Saturday, April 7, 2012

Appeasing Epstein

Filed under: General — Tags: — m759 @ 7:14 PM

… On Holy Saturday

"'If only they could send us something grown-up… a sign or something.' 
And a sign does come from the outside. That night, unknown to the children,
a plane is shot down and its pilot parachutes dead to earth and is caught
in the rocks on the mountain. It requires no more than the darkness of night
together with the shadows of the forest vibrating in the signal fire to distort
the tangled corpse with its expanding silk 'chute into a demon that must
be appeased."

— Claire Rosenfield, 1961 essay about Lord of the Flies

Flies-related death from April 1

Edmund L. Epstein, Scholar Who Saved ‘Lord of the Flies,’ Dies at 80

See also Holy Saturday, 2004.


Filed under: General,Geometry — Tags: — m759 @ 12:29 PM

From Joyce's 1912 Trieste lecture on Blake:

"Michelangelo's influence is felt in all of Blake's work, and especially in some passages of prose collected in the fragments, in which he always insists on the importance of the pure, clean line that evokes and creates the figure on the background of the uncreated void."

For a related thought from Michelangelo, see Marmo Solo .

For pure, clean lines, see Galois Geometry.

As for "the uncreated void," see the Ernst Gombrich link in Marmo Solo  for "an almost medieval allegory of how man confronts the void."

For some related religious remarks suited to the Harrowing of Hell on this Holy Saturday, see August 16, 2003

The Void

Filed under: General — Tags: , — m759 @ 5:01 AM

(Continued from March 10, 2012)

An inaccuracy in a passage linked to yesterday

“The created universe, the whole of things, is,
in words from Joyce’s Ulysses , ‘predicated on the void.'”

The “predicated” phrase seems to be absent from Ulysses .

Joyce does, however, have the following (from ricorso.net)—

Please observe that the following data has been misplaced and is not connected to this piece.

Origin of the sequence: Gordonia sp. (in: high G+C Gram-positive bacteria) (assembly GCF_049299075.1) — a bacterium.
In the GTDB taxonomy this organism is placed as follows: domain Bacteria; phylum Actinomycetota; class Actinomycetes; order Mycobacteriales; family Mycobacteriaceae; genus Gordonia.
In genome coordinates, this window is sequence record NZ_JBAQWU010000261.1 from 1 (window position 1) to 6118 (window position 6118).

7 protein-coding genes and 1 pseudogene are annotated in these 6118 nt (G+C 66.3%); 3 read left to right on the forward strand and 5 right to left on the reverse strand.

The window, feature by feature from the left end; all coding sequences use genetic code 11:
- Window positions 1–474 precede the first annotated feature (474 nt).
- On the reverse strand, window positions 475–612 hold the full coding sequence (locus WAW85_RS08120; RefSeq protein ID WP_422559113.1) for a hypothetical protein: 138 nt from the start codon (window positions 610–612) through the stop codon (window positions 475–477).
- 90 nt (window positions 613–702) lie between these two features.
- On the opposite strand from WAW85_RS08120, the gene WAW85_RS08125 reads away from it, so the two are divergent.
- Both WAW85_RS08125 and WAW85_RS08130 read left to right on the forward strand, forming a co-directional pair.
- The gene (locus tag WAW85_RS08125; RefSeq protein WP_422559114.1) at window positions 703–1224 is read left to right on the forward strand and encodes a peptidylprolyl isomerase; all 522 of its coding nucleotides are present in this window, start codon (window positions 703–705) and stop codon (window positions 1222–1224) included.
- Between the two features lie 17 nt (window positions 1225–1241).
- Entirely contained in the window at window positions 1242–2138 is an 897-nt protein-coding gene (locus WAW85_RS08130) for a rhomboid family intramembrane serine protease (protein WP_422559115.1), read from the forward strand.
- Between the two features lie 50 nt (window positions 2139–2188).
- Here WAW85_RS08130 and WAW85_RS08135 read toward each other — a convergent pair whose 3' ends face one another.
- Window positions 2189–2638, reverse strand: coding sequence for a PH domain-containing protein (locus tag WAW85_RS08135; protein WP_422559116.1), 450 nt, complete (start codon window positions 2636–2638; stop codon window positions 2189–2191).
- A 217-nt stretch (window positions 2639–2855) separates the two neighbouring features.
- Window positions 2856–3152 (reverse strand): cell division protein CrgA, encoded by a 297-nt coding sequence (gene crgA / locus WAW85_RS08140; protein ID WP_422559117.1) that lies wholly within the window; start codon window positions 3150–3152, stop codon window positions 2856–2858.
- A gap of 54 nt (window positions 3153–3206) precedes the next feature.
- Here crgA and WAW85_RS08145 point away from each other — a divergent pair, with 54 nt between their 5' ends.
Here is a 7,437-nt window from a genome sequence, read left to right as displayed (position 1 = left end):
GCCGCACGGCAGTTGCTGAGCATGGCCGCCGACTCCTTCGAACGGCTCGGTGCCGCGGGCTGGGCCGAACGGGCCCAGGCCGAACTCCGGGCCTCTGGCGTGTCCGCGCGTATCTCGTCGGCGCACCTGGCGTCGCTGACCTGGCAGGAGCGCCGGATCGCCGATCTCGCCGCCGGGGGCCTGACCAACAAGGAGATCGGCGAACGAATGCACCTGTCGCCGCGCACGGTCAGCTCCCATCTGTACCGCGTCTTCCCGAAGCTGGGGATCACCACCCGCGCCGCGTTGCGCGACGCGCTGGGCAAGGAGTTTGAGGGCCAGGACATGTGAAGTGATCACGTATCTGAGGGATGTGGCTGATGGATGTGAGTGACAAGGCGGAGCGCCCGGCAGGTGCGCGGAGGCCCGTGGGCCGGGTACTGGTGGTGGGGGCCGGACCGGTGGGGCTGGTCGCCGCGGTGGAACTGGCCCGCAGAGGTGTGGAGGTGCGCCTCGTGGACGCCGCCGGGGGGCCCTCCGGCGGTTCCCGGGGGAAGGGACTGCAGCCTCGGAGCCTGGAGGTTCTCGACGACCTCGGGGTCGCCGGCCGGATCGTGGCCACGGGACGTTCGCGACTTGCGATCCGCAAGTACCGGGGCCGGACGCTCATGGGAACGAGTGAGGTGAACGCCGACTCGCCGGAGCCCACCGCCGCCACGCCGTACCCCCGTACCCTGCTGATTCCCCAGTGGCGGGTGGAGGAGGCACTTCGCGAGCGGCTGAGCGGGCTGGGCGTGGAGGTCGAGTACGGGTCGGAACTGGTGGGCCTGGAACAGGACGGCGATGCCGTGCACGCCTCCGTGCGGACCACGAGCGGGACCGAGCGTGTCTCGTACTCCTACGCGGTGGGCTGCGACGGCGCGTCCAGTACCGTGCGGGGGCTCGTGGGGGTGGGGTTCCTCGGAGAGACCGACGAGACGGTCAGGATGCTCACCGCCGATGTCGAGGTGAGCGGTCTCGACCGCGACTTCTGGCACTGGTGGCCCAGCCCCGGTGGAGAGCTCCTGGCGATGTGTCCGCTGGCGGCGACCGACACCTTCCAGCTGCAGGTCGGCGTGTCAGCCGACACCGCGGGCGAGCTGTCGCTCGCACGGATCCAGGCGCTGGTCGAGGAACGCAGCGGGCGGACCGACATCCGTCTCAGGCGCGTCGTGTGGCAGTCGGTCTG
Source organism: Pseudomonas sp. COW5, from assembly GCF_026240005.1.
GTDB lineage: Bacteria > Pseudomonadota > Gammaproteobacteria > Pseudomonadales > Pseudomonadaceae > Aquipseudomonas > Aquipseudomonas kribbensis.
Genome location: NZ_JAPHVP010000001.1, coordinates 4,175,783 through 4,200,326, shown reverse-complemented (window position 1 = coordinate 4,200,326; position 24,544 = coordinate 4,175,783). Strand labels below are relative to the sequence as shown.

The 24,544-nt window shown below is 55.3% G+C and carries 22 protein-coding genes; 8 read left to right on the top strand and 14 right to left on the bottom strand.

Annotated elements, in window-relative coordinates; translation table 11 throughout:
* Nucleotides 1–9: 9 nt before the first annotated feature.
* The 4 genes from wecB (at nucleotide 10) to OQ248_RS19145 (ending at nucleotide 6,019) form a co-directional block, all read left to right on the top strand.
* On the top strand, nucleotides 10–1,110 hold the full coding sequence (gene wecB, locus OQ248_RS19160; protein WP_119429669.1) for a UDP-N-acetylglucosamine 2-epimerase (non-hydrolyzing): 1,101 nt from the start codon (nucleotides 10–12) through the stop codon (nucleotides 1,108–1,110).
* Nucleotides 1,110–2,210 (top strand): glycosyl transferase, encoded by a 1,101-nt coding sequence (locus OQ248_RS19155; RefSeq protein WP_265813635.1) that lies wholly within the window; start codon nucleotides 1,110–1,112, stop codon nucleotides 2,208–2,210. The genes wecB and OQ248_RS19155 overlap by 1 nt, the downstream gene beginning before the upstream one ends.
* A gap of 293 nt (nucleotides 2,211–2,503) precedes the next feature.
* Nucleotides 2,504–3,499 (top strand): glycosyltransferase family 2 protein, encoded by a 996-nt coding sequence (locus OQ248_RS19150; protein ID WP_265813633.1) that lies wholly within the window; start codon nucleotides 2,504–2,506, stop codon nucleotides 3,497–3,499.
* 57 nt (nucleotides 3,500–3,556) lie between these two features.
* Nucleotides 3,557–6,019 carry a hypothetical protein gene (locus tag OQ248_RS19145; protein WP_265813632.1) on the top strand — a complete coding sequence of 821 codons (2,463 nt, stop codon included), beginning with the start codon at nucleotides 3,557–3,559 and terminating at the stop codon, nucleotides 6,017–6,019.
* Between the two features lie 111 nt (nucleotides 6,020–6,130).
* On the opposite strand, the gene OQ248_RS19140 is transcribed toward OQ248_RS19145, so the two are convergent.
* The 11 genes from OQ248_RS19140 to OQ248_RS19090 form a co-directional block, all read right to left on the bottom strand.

William Blake” (March 1912) – cont.: ‘Armed with this two-edged sword, the art of Michaelangelo and the revelations of Swedenborg, Blake killed the dragon of experience and natural wisdom, and, by minimising space and time and denying the existence of memory and the senses, he tried to paint his works on the void of the divine bosom. [See note, infra.]To him, each moment shorter than a pulse-beat was equivalent in its duration to six thousand years, because in such an infinitely short instant the work of the poet is conceived and born. To him, all space larger than a red globule of human blood was visionary, created by the hammer of Los, while in a space smaller than a globule of blood we approach eternity, of which our vegetable world is but a shadow. Not with the eye, then, but beyond the eye, the soul and the supreme move must look, because the eye, which was born in the night while the soul was sleeping in rays of light, will also die in the night. […] The mental process by which Blake arrives at the threshold of the infinite is a similar process. Flying from the infinitely small to the infinitely large, from a drop of blood to the universe of stars, his soul is consumed by the rapidity of flight, and finds itself renewed and winged and immortal on the edge of th dark ocean of God. And althought he based his art on such idealist premises, convinced that eternity was in love with the products of time, this sons of God with the sons of [MS ends here].’ (Critical Writings, 1959, 1966 Edn., pp.221-22; quoted [in part] in Richard Ellmann, James Joyce, 1965 Edn., p.330.) [For full text, see RICORSO Library, “Major Authors”, via index, or direct.] Note – for “void” [supra] , cf. Stephen in “Scylla & Charybdis”: ‘Fatherhood […] is a mystical estate, an apostolic succession, from only begetter to only begotten. On that mystery and not on the madonna which the cunning Italian intellect flung to the mob of Europe the church is founded and founded irremovably because founded, like the world, macro- and microcosm, upon the void.’ (Ulysses, Penguin Edn. 1967, p.207; [my itals.].)

Some academics may prefer a more leftist version of
“predicated on the void”—

Knowing Brooklyn

Filed under: General — Tags: — m759 @ 3:59 AM

For St. Dismas,  a Holy Saturday story

"Mr. Rosensaft told another story to illustrate his friend's mix of grit and wit. Mr. Steinberg was negotiating one day with the French culture minister to recover paintings stolen from Jews during the Holocaust. The minister huffed that Mr. Steinberg knew nothing about art.

'You're right,' Mr. Steinberg said. 'I don't know anything about art. I'm from Brooklyn. I know about stolen goods.'"

New York Times  this morning

See also yesterday afternoon's Good Friday post
and the passage on Aquinas that it links to.

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